The U.S. is experiencing a “national blood crisis” during what the American Red Cross says is the worst blood shortage in over a decade.
In a joint statement with America’s Blood Centers and the Association for the Advancement of Blood and Biotherapies, the Red Cross warns that the nation’s blood supply is at one of its lowest levels in recent years.
“In recent weeks, blood centers across the country have reported less than a one-day’s supply of blood of certain critical blood types — a dangerously low level,” the statement reads. “If the nation’s blood supply does not stabilize soon, life-saving blood may not be available for some patients when it is needed.”
A combination of winter weather challenges, a surge in COVID-19 cases from the omicron variant and a decline in donors and volunteers is causing blood drives to be canceled.
Celena Roldán, CEO of the American Red Cross in Illinois, spoke with WTTW News about the current blood shortage.
Why is the blood shortage so bad at this particular stage of the pandemic?
We know during the winter months, we already typically see in a normal year a drop in blood collection due to people becoming ill and having illnesses that you have during the winter. This is also a time when people take vacations and when schools and universities are on break. However, the current COVID surge has created the greatest impact and challenge on blood collection. And that has to do with individuals who had scheduled appointments that were planning on donating and then were unable to donate due to the fact that they had become ill. That has also impacted the staffing for the American Red Cross. So, we’ve had a situation of having to cancel drives because of our staffing issues and many donors have had to cancel because they themselves have tested positive for COVID or have been exposed and not able to donate.
Is there any fear factor in terms of people being reluctant to donate for fear of being exposed to the omicron variant?
You know we’ve been just overwhelmed by our incredibly committed blood donors who are continuing to come out. Blood donation is an essential service. It needs to continue to provide services just like a grocery store, pharmacy or doctor’s office. And you know blood drives are critical to the health of the community. Blood drives have the highest levels of safety standards and there are all the additional safety protocols that we are taking in terms of social distancing, additional cleaning to ensure the safety of our donors.
And how has the pandemic hit your ability to collect blood? How much blood are you collecting now as compared to before the pandemic?
This is the most significant shortage in the past 10 years in terms of the blood level donations that we typically see. So it’s about 10% lower than historically we are able to collect.
When you collect blood, how long can it be stored for and still be viable?
Blood has a shelf life of 42 days. And that’s what’s really important to emphasize, blood isn’t like a drug, it can’t be stockpiled and the need for blood is constant and we have to constantly be collecting. Someone can donate blood once every 56 days
What do you know about the impact that the blood shortage is having on hospital operations?
Right now we know that doctors and hospitals are having to make really difficult decisions. We are hearing stories from patients, from doctors and hospitals, about the blood not being there for patients who are in critical need … It could be an individual that has sickle cell, who has cancer, who has been in a car accident, and they are now having to make difficult decisions about blood and blood products based on the levels of blood that are coming in.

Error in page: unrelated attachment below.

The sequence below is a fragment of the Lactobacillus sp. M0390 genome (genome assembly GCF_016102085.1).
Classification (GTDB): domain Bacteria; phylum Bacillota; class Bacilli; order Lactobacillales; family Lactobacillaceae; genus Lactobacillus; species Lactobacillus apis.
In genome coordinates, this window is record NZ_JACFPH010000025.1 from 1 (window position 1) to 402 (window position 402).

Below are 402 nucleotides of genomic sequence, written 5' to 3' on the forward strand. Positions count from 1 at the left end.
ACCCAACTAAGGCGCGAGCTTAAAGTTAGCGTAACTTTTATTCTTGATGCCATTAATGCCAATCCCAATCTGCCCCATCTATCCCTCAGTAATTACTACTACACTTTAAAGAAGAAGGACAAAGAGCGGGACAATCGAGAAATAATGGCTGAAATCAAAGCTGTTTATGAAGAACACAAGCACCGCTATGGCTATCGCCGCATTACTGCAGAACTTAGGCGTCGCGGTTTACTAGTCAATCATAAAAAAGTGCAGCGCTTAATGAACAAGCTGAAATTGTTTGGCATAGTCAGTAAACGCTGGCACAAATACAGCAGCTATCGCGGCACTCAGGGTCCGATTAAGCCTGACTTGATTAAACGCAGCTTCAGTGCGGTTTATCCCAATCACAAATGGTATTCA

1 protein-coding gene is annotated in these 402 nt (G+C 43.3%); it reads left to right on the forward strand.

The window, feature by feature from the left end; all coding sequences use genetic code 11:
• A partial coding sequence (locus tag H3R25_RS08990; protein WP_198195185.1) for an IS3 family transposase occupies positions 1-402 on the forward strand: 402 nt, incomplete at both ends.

So if someone is thinking about donating blood but hasn’t before, or perhaps has but just wants to be reassured that it’s safe in our current environment, what would you say to them?
I would say that donating blood is a very safe process. Blood drives are a highly regulated and safe environment. In terms of all of the protocols that are involved in donating blood, we are continuing to ask all of our blood donors if you’re not feeling well the day of your blood donation appointment to not come in. We have a health screening process. We actually have to make what we call this rapid path through our blood donation app which asks you questions the day of which also helps with your health screening process.
In April of 2020, the federal government loosened restrictions on getting blood for donations from gay men. What’s the situation now? Can gay men donate blood or are there restrictions
Yes, there are restrictions that the FDA put into place. The American Red Cross supports that sexual orientation should not be a determinant for donating blood, but the FDA, which regulates all blood centers and all blood organizations right now, which includes the American Red Cross, still requires a three month deferral for men who have sex with other men…. for individuals that are wanting to donate blood. It was previously a year.
How do you hope to turn this situation around? Obviously, the Red Cross has been sounding the alarm on this. And are you seeing any kind of uptick in people coming in to donate blood?
We are. We are starting to see individuals that are coming out that have not donated for long periods of time. It is one of the most powerful forms of community service where someone can roll up a sleeve and help save the life of another individual.
What about if you have had COVID recently?
As long as you have been 14 days without symptoms, you are able to donate. That’s one thing that we’re trying to communicate to people that once they’ve fully recovered they can donate.
This interview has been edited for clarity.
(This story will be updated with video.)